Talk me out of the Canon 6D

Discussion in 'Shiny Things' started by runpasthefence, Feb 13, 2013.

  1. runpasthefence

    runpasthefence Been here awhile

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    ...or into getting something else. Whichever you prefer.

    I've been going back and forth on this for a while now.
    The D600, D800, 6D, and 5D Mark III are all pretty great. I'm convinced I can't really go wrong with any...which makes deciding more difficult.

    I'm leaning toward the 6D for the following reasons.

    - Price: vs. the Mark III there's about a $1000 difference between the cheapest options (refurb mark III, retail 6D)
    - high ISO performance
    - Size/weight: small differences, but lighter nonetheless
    - Built-in wifi & GPS: I like the idea of not having to keep track of an IR remote, and I dig geotagging
    - Never owned Canon, want to give it a shot

    A little about what I typically shoot:
    - Landscape/night
    - Dogs, so kinda wildlife
    - Still life
    - Interested in getting into astrophotography

    So, should I just pull the trigger? Am I stupid for not just spending the money on a Mark III? Have I been brainwashed out of owning a superior Nikon?

    What says advrider?
    #1
  2. green hell

    green hell yawning or snarling

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    buy it.

    buy it now.
    #2
  3. Emperor Norton

    Emperor Norton Kilroy was here

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    6D and other full frame DSLRs are overkill for probably 99.99% of non pro users. Having gotten that out of the way -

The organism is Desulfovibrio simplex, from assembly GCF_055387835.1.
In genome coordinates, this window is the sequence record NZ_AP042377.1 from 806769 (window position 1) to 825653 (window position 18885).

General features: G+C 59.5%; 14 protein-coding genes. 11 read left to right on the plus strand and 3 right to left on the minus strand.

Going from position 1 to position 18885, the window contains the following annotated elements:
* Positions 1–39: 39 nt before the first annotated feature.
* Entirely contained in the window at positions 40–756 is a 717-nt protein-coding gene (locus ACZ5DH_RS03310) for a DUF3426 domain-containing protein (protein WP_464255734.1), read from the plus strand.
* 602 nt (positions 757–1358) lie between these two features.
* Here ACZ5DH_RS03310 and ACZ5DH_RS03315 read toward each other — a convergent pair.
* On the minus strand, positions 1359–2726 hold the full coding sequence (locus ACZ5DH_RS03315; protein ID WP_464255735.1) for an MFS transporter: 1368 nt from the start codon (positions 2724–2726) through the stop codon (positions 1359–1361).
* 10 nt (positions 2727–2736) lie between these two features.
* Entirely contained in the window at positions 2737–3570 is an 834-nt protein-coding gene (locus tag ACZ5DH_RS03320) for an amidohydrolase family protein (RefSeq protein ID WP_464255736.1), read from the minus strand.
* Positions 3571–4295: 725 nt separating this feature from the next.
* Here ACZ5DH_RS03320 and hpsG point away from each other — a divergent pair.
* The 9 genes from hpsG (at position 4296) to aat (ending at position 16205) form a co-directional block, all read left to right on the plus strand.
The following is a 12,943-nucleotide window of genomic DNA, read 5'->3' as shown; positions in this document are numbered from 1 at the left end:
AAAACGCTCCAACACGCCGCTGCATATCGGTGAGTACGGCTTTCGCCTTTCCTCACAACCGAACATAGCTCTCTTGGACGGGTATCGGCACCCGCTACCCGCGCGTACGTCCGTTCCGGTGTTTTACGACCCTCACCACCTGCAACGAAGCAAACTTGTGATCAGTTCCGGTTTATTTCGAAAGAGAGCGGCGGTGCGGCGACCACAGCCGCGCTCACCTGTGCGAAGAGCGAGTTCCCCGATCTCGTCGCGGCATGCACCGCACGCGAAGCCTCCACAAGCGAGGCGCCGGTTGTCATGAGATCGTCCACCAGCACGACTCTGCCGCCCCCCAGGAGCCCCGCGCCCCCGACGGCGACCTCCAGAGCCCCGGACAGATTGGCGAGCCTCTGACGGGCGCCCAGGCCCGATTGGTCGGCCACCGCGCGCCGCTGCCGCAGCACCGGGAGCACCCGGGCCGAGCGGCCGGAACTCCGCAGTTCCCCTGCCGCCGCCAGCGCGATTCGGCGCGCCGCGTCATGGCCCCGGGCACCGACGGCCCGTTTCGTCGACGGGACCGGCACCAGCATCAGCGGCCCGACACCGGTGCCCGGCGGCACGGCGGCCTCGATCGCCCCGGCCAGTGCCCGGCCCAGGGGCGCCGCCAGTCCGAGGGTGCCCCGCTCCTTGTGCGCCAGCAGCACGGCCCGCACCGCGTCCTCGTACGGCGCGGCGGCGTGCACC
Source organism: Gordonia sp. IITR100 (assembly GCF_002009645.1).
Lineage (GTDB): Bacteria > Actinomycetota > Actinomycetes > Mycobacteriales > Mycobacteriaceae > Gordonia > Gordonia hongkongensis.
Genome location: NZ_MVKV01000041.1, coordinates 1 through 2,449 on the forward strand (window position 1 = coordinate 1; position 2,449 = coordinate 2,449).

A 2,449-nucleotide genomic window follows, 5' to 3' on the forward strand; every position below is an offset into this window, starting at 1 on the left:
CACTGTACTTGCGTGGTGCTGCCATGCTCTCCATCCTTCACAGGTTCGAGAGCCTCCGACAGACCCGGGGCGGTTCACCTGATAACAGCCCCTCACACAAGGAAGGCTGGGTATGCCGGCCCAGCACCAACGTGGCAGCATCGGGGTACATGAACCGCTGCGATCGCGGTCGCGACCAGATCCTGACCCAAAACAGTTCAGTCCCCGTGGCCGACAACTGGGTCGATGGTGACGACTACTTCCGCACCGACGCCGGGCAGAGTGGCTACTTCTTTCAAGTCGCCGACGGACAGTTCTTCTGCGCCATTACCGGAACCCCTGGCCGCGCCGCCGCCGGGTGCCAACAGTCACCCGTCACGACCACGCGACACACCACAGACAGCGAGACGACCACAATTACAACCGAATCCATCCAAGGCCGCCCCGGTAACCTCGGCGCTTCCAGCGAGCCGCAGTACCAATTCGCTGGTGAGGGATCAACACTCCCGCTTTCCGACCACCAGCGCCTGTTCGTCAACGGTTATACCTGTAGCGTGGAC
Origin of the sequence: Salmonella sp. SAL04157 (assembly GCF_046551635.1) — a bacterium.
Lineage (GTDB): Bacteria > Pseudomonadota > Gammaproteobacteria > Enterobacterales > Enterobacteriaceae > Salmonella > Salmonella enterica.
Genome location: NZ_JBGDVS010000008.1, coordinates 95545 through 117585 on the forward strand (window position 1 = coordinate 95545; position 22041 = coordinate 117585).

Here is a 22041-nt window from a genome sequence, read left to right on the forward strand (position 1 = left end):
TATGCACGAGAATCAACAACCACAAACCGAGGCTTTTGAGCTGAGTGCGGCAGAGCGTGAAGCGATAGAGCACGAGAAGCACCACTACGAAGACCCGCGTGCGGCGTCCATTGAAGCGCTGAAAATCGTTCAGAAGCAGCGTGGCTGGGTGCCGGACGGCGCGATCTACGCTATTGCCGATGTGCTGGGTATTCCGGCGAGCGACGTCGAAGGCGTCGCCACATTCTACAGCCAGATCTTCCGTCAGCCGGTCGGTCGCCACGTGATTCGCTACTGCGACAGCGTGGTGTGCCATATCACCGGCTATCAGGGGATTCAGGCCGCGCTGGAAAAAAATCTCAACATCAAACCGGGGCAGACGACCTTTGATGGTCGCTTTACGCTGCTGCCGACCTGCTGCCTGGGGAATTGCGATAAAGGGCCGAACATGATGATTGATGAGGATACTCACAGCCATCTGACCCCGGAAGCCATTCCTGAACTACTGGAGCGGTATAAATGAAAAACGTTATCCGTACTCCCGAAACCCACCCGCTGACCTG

You don't mention if you've had a Nikon SLR/DSLR system before. If you have and have good glass I'd stick with Nikon. If you're just stepping into SLRs/DSLRs, Id mosey on over to dpreview or the Luminous landscape (I have zero affiliation with either) and see if some of the reviews/comments are helpful to you. I'd personally go with Nikon, but I'm partial to that system from the 35mm days when I felt they had a more robust/rugged camera in their F series.
    #3
  4. DriveShaft

    DriveShaft Long timer

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    Canon's are certainly well thought out controls-wise. It's absolutely my favorite interface...mostly wrt the metering, and flash-integrated metering as a distinguishing factor to me.

    Price-wise, are you comfortable figuring in the cost of much-needed pieces of additional kit? I know it's cheaper than the MK-III, and Getting the body & kit lens will cover alot of ground...but you will almost certainly run into limitations that you wish you didn't have if you don't pick up a flash of respectable capability, and decently bright lens (the f/4 that comes with it sucks in that regard).

    landscape needs: If you already do landscapes, I assume you have a respectably sturdy tripod already, so you won't need to consider that. The kit lens comes down to a nicely wide 24mm, too, so for landscapes at least you have a reasonably wide option in the kit.

    But you will certainly wish for a telephoto option longer than 105mm. And if it's headed towards astrophotography...uh...*much* longer than 105mm. :lol3

    Shit, that's going to be a big-ass kit.

    Reason I'm asking about the kit: it was a dream of mine a while ago to do what you're doing. But when push came to shove, I found it to be such a hassle to go full frame, I ended up going more compact myself. I wasn't getting paid for my stuff, so the $$s hurt a little more than if I were pro too. Do I miss the extra few stops of exposure, and the extreme OOF? exposure...occasionally. OOF? not a big deal; I get plenty, just with managing my focal length.